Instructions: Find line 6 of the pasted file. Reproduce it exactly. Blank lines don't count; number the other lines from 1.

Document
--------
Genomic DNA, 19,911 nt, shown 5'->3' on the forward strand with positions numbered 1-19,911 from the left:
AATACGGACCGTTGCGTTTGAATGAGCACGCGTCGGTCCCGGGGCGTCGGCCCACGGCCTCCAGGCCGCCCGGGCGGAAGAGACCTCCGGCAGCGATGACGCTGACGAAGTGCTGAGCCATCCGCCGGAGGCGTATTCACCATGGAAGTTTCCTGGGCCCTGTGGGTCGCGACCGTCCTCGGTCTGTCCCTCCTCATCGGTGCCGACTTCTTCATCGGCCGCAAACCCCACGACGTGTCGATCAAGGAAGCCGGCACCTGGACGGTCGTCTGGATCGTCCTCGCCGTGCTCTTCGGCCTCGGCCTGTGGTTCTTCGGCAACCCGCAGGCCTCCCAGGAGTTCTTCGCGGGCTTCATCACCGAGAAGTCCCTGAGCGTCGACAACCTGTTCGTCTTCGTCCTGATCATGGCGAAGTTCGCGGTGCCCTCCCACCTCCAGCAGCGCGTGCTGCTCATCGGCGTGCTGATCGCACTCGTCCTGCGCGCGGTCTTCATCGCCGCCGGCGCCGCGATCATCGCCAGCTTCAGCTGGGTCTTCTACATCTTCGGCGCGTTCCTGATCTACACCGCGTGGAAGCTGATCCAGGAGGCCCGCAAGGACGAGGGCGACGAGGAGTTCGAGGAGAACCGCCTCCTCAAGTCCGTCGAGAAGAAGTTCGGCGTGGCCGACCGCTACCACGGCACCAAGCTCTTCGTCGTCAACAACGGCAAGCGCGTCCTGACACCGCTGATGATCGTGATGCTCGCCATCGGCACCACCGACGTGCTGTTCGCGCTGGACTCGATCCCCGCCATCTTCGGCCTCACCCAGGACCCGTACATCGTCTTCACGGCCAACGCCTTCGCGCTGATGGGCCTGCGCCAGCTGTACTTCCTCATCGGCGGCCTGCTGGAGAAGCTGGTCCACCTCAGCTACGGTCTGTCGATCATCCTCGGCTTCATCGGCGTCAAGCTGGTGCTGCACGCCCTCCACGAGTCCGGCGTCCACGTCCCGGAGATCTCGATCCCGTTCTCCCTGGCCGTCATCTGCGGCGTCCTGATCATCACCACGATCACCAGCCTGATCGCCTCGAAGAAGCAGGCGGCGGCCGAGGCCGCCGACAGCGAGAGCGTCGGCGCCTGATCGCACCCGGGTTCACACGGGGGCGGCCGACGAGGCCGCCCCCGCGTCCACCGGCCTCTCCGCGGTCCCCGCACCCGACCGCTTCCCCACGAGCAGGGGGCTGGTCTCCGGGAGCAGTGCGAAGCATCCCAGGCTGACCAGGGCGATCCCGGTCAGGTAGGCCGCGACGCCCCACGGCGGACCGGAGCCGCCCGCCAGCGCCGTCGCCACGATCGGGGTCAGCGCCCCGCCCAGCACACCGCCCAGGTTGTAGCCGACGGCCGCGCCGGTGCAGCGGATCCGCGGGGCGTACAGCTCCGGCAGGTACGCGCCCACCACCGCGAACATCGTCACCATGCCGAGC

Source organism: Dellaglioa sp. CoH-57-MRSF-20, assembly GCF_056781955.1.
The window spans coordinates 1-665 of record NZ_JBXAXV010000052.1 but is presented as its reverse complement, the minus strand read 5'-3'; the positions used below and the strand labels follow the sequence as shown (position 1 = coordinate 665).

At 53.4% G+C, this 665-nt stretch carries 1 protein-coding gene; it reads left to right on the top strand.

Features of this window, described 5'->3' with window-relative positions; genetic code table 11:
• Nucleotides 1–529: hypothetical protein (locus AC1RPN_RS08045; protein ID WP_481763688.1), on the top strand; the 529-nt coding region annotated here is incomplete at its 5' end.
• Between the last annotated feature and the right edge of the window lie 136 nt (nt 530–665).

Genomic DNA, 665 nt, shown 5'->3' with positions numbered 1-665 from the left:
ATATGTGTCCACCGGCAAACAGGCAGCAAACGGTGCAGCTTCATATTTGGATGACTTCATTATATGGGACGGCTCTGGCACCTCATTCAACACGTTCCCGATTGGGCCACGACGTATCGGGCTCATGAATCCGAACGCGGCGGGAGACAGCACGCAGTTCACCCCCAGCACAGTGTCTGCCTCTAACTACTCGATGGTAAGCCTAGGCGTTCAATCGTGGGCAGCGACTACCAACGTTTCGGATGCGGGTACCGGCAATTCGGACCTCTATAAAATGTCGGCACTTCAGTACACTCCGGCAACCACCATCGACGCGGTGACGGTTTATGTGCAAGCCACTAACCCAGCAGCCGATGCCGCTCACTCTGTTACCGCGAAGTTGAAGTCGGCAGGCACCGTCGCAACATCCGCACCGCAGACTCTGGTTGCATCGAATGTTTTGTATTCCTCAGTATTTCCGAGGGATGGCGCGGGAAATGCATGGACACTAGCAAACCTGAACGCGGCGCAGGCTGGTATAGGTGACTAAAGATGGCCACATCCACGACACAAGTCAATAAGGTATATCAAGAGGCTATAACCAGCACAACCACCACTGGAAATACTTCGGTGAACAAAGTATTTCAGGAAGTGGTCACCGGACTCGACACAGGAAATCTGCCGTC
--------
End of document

Features of this window, described 5'->3' with window-relative positions; genetic code table 11: